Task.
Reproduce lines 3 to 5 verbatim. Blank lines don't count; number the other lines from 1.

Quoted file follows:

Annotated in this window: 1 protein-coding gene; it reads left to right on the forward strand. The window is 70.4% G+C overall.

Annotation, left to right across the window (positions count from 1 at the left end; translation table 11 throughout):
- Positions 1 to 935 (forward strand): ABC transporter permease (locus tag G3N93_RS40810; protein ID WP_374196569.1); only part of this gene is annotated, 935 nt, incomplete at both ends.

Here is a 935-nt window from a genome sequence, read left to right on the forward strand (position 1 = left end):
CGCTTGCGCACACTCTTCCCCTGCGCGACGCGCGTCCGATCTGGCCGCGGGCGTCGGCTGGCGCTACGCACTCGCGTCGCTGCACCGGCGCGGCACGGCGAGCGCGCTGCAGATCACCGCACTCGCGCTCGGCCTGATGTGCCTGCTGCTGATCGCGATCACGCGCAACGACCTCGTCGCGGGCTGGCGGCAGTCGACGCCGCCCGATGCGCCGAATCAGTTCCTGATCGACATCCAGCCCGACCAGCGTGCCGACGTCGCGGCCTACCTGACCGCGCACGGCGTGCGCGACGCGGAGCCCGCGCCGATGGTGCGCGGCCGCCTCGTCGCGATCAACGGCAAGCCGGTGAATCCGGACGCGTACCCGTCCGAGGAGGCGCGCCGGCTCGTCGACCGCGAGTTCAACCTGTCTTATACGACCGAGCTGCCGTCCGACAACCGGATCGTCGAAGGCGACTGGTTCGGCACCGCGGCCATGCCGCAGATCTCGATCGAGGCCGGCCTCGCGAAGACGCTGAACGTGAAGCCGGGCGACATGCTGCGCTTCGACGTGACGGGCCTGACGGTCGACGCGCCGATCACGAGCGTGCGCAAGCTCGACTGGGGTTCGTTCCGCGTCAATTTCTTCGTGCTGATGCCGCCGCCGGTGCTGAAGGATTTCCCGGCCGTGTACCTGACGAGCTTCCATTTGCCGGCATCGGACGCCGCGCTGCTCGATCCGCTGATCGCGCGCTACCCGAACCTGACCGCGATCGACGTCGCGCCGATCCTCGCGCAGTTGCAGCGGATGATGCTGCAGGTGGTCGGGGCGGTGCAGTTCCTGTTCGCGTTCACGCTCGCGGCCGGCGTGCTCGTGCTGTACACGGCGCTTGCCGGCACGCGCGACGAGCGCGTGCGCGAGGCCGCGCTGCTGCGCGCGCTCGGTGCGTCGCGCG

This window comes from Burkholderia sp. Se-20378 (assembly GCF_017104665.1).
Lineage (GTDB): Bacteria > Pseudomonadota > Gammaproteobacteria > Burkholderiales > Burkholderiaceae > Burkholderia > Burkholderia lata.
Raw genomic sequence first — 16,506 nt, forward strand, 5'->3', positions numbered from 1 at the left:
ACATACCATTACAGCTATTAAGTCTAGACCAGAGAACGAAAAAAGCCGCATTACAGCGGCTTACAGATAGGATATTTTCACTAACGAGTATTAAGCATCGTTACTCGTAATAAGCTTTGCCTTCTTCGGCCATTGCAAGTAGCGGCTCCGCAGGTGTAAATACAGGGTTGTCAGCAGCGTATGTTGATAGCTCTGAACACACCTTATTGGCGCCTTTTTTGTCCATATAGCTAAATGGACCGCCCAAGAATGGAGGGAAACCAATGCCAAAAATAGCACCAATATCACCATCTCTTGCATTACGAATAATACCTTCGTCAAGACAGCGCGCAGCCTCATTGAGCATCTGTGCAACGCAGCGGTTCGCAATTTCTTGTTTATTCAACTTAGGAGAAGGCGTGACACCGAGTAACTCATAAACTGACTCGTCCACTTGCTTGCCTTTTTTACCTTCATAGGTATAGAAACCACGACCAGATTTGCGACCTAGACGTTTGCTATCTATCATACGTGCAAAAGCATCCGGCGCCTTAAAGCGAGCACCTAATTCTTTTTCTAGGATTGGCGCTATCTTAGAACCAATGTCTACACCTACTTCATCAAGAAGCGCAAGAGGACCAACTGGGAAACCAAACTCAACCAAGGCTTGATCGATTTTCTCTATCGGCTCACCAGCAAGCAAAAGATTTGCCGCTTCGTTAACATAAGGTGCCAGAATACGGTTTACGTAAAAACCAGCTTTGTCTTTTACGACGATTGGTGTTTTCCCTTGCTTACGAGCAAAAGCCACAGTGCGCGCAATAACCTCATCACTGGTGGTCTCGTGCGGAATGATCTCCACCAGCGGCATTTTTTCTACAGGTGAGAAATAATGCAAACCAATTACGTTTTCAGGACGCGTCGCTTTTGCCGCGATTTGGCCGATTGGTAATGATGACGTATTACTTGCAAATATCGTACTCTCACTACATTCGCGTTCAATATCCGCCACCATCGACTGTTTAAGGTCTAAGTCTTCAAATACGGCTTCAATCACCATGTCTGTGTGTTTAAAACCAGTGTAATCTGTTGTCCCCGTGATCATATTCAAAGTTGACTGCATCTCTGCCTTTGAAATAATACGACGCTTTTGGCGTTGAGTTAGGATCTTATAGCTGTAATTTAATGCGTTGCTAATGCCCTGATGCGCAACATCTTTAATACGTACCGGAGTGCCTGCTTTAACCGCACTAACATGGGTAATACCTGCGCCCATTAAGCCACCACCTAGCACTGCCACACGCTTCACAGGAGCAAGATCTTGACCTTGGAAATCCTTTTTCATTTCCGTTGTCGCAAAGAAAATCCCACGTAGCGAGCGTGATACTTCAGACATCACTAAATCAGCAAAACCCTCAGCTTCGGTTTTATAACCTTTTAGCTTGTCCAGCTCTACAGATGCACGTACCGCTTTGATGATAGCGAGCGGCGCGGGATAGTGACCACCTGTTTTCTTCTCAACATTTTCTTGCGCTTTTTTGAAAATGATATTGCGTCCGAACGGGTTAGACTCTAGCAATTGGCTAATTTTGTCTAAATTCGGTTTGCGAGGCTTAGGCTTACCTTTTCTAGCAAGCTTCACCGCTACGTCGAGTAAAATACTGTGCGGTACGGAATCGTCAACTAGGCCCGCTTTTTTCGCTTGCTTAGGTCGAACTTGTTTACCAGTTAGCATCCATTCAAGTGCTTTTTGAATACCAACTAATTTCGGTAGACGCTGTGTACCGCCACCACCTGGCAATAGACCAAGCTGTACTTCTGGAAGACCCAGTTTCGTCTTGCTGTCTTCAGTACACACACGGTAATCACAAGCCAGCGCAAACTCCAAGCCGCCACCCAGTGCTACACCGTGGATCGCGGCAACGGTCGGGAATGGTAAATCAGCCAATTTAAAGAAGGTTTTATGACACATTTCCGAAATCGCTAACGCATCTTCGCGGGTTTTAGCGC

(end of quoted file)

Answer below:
- Positions 1 to 935 (forward strand): ABC transporter permease (locus tag G3N93_RS40810; protein ID WP_374196569.1); only part of this gene is annotated, 935 nt, incomplete at both ends.

Here is a 935-nt window from a genome sequence, read left to right on the forward strand (position 1 = left end):
CGCTTGCGCACACTCTTCCCCTGCGCGACGCGCGTCCGATCTGGCCGCGGGCGTCGGCTGGCGCTACGCACTCGCGTCGCTGCACCGGCGCGGCACGGCGAGCGCGCTGCAGATCACCGCACTCGCGCTCGGCCTGATGTGCCTGCTGCTGATCGCGATCACGCGCAACGACCTCGTCGCGGGCTGGCGGCAGTCGACGCCGCCCGATGCGCCGAATCAGTTCCTGATCGACATCCAGCCCGACCAGCGTGCCGACGTCGCGGCCTACCTGACCGCGCACGGCGTGCGCGACGCGGAGCCCGCGCCGATGGTGCGCGGCCGCCTCGTCGCGATCAACGGCAAGCCGGTGAATCCGGACGCGTACCCGTCCGAGGAGGCGCGCCGGCTCGTCGACCGCGAGTTCAACCTGTCTTATACGACCGAGCTGCCGTCCGACAACCGGATCGTCGAAGGCGACTGGTTCGGCACCGCGGCCATGCCGCAGATCTCGATCGAGGCCGGCCTCGCGAAGACGCTGAACGTGAAGCCGGGCGACATGCTGCGCTTCGACGTGACGGGCCTGACGGTCGACGCGCCGATCACGAGCGTGCGCAAGCTCGACTGGGGTTCGTTCCGCGTCAATTTCTTCGTGCTGATGCCGCCGCCGGTGCTGAAGGATTTCCCGGCCGTGTACCTGACGAGCTTCCATTTGCCGGCATCGGACGCCGCGCTGCTCGATCCGCTGATCGCGCGCTACCCGAACCTGACCGCGATCGACGTCGCGCCGATCCTCGCGCAGTTGCAGCGGATGATGCTGCAGGTGGTCGGGGCGGTGCAGTTCCTGTTCGCGTTCACGCTCGCGGCCGGCGTGCTCGTGCTGTACACGGCGCTTGCCGGCACGCGCGACGAGCGCGTGCGCGAGGCCGCGCTGCTGCGCGCGCTCGGTGCGTCGCGCG